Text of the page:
By Jennifer Peltz
NEW YORK – The 1993 killing of a man outside a housing complex was a cold case for years until a suspect appeared on detectives’ doorstep last week.
Apparently haunted by his secret, once-promising rapper G. Dep walked into a police precinct to confess to the shooting, authorities said. The rapper is being held without bail after surprised investigators matched the details he provided to the unsolved slaying of John Henkel. Initially charged with murder, he was indicted Tuesday on a charge that won’t be disclosed until a court date next month.
For the 36-year-old G. Dep, the case marks a nadir in his long fall from rapper on the rise. After scoring a couple of hits in the early 2000s, he has been mired in drug and legal problems in recent years, though he was attempting a comeback with an album released online this year.
But the shooting case also represents his determination to turn a troubled life around, his lawyer said Tuesday.
“He’s trying to remake his life,” attorney Michael Alperstein said. Guided by a substance-treatment program, “he was making amends,” Alperstein said.
The bearded rapper said nothing during a brief appearance Tuesday in a Manhattan court, looking back at about a dozen relatives and supporters as he was led away. They declined to comment afterward.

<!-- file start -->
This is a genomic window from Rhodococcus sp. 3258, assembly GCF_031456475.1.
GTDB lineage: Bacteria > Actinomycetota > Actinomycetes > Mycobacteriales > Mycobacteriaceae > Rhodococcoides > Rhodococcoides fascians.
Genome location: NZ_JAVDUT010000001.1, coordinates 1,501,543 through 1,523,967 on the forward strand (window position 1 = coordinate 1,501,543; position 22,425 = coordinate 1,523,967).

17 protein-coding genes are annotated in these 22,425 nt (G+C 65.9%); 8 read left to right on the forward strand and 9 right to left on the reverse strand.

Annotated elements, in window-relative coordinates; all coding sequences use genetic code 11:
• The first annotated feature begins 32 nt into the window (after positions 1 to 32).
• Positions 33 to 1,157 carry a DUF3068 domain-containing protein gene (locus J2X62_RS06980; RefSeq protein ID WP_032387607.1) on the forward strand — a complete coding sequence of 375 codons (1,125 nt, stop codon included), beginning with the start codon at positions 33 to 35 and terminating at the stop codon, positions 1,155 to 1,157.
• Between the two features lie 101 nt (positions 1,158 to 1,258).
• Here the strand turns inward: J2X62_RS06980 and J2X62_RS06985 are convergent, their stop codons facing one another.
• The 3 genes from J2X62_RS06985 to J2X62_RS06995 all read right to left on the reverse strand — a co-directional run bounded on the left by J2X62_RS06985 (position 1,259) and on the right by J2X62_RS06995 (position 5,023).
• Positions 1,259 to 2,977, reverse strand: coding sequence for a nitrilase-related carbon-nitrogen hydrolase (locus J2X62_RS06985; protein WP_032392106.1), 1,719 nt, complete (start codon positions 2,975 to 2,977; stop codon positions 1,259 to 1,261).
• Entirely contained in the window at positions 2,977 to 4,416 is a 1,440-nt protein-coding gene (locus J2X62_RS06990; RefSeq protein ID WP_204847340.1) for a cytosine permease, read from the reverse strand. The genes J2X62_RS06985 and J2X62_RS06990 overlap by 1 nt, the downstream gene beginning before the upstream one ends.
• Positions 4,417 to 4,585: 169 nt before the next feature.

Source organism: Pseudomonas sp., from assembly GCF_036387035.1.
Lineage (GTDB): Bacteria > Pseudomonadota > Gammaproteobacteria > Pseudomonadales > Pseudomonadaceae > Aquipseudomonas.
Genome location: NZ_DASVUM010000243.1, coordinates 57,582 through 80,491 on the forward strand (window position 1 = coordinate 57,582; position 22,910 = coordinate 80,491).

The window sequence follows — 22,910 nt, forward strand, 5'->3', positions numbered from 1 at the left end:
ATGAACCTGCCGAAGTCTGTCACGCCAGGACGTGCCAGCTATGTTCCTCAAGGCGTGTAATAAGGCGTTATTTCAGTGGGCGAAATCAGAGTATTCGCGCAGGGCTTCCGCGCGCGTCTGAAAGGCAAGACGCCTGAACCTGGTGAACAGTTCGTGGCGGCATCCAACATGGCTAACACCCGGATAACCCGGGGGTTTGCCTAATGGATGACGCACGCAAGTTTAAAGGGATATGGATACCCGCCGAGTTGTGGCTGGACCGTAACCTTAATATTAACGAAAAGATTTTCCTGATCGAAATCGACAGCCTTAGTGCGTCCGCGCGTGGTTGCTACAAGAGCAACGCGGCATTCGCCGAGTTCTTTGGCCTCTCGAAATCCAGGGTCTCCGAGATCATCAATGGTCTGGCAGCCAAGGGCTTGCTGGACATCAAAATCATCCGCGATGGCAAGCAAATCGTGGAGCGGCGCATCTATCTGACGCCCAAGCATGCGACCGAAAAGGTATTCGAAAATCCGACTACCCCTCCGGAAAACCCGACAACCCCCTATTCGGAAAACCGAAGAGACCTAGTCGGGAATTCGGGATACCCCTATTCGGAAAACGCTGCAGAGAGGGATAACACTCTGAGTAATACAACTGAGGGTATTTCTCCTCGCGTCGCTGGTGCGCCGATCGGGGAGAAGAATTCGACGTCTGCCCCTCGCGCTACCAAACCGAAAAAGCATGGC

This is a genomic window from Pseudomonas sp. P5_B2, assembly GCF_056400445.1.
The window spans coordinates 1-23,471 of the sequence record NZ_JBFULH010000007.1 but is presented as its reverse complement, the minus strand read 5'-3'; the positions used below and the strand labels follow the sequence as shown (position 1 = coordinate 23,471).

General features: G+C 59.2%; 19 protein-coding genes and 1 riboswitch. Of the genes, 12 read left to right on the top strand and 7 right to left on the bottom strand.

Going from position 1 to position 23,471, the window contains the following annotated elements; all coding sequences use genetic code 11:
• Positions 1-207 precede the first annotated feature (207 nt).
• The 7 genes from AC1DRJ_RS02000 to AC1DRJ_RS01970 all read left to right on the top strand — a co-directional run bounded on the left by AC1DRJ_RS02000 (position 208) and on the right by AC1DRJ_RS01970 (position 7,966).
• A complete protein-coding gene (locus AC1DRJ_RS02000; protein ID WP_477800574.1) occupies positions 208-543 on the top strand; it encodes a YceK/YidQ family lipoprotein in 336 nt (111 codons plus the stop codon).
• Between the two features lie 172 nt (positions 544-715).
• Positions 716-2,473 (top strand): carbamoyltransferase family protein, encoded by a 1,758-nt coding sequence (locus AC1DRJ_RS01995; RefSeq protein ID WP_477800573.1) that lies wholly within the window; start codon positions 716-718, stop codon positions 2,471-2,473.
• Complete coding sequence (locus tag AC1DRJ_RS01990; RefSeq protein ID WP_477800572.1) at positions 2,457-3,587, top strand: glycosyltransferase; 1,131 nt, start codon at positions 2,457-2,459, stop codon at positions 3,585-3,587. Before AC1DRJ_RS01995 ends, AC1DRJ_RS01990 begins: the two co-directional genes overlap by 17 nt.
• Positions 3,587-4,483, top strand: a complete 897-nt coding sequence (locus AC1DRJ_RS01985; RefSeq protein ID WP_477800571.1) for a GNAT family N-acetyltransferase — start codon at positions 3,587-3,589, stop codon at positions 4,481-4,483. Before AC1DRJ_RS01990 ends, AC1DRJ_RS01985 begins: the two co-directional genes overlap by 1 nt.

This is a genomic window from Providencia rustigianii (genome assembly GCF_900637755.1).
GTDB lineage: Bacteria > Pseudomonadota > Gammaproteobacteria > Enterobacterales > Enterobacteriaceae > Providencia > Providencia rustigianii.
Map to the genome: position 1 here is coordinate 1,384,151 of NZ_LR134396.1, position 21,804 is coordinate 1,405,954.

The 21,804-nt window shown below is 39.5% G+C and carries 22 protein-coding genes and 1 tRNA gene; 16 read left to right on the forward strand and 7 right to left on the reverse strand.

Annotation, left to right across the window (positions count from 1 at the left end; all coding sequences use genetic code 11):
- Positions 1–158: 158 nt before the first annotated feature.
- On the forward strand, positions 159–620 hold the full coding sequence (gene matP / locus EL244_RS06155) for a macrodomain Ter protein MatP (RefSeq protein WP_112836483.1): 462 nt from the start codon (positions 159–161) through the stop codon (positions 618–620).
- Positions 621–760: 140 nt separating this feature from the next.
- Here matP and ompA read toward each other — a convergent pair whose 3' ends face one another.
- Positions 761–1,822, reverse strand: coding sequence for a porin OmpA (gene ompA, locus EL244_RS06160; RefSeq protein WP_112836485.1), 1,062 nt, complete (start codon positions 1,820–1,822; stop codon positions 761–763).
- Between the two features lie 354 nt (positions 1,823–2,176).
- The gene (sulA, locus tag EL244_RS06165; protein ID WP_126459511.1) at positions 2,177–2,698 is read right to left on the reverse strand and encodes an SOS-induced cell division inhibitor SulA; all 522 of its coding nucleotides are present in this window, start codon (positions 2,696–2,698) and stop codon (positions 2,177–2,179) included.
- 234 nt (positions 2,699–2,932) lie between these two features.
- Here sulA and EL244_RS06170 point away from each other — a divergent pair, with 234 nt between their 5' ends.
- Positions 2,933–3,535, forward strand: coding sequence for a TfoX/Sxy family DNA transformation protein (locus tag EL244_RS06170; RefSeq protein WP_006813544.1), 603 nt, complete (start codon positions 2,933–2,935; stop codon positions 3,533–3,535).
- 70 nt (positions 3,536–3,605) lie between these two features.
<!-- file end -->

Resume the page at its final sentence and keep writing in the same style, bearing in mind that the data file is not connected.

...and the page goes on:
Henkel was shot in the chest three times outside an East Harlem apartment complex early on Oct. 19, 1993, well before G. Dep’s brief heyday. The rapper told a detective last week he pulled a .40-caliber handgun to rob the victim and fired when he resisted.
At the time of the shooting, “I didn’t think about it” – or even realize the man had died until investigators told him so last week, the rapper told the New York Post in a jail interview published Sunday.
But, he said, the shooting ate away at him over the years.
“I started to wonder if all the bad things that happened to me in my life were karma for what I did. … You start to think, ‘My happiness is because of someone else’s sadness,'” he told the newspaper. “I thought that if I turned myself in, it might give me closure.”
G. Dep, born Trevell Coleman, was one of the rising stars of hip-hop impresario Sean “Diddy” Combs’ Bad Boy Records label in the late 1990s and early 2000s.
G. Dep had hits with “Special Delivery” and “Let’s Get It,” the second of which featured Diddy and Black Rob. G. Dep’s videos helped popularize a loose-limbed dance called the Harlem shake, which made the rounds among clubgoers in the early 2000s.
But the Harlem-based rapper’s career slumped after his 2001 debut album, “Child of the Ghetto.”
He ran through his money and got entangled with drugs, he told the Daily News of New York in 2007, fresh from three weeks in jail after an arrest on charges stemming from a dispute with a cell-phone salesman.
It was one of at least a dozen arrests on drug, disorderly conduct and other charges since the 1990s. He pleaded guilty to trespassing as recently as last month and was sentenced to 20 days in jail, records show.
Still, G. Dep has been trying to revive his career. He digitally released a new album, “Ghetto Legend,” this year with a new label, Famous Records. Based in Coral Springs, Fla., it focuses on releasing music online.
CEO Jeffrey Collins said the rapper never mentioned the shooting but was frank about his other problems when they began working together about six months ago.
“He told me he was now clean,” Collins said. “He wants a clean start.”